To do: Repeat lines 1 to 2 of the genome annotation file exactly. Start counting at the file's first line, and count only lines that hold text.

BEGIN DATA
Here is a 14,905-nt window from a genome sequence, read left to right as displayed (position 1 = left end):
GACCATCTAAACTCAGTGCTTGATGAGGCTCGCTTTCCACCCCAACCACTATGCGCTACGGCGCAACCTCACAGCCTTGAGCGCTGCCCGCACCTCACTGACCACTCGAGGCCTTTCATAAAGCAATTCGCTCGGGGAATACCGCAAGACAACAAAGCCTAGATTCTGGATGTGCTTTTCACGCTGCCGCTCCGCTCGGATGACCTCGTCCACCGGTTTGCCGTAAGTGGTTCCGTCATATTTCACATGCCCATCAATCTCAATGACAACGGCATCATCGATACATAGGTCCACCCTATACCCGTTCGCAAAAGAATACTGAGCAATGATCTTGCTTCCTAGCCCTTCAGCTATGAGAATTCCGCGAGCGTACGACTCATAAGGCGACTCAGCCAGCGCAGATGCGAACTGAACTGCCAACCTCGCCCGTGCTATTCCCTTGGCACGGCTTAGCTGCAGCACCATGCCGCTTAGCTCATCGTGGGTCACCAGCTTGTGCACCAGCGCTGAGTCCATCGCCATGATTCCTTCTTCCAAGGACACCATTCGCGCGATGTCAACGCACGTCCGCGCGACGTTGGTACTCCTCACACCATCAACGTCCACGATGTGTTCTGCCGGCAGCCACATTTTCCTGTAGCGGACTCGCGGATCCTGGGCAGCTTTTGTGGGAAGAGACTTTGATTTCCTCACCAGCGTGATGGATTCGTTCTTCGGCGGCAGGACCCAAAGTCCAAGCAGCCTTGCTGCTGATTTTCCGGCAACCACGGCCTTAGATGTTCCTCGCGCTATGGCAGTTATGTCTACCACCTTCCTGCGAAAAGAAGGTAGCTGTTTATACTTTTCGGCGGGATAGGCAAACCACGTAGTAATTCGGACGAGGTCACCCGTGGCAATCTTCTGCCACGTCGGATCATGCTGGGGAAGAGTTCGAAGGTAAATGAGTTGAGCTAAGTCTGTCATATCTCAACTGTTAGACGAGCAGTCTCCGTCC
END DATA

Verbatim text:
Here is a 14,905-nt window from a genome sequence, read left to right as displayed (position 1 = left end):
GACCATCTAAACTCAGTGCTTGATGAGGCTCGCTTTCCACCCCAACCACTATGCGCTACGGCGCAACCTCACAGCCTTGAGCGCTGCCCGCACCTCACTGACCACTCGAGGCCTTTCATAAAGCAATTCGCTCGGGGAATACCGCAAGACAACAAAGCCTAGATTCTGGATGTGCTTTTCACGCTGCCGCTCCGCTCGGATGACCTCGTCCACCGGTTTGCCGTAAGTGGTTCCGTCATATTTCACATGCCCATCAATCTCAATGACAACGGCATCATCGATACATAGGTCCACCCTATACCCGTTCGCAAAAGAATACTGAGCAATGATCTTGCTTCCTAGCCCTTCAGCTATGAGAATTCCGCGAGCGTACGACTCATAAGGCGACTCAGCCAGCGCAGATGCGAACTGAACTGCCAACCTCGCCCGTGCTATTCCCTTGGCACGGCTTAGCTGCAGCACCATGCCGCTTAGCTCATCGTGGGTCACCAGCTTGTGCACCAGCGCTGAGTCCATCGCCATGATTCCTTCTTCCAAGGACACCATTCGCGCGATGTCAACGCACGTCCGCGCGACGTTGGTACTCCTCACACCATCAACGTCCACGATGTGTTCTGCCGGCAGCCACATTTTCCTGTAGCGGACTCGCGGATCCTGGGCAGCTTTTGTGGGAAGAGACTTTGATTTCCTCACCAGCGTGATGGATTCGTTCTTCGGCGGCAGGACCCAAAGTCCAAGCAGCCTTGCTGCTGATTTTCCGGCAACCACGGCCTTAGATGTTCCTCGCGCTATGGCAGTTATGTCTACCACCTTCCTGCGAAAAGAAGGTAGCTGTTTATACTTTTCGGCGGGATAGGCAAACCACGTAGTAATTCGGACGAGGTCACCCGTGGCAATCTTCTGCCACGTCGGATCATGCTGGGGAAGAGTTCGAAGGTAAATGAGTTGAGCTAAGTCTGTCATATCTCAACTGTTAGACGAGCAGTCTCCGTCC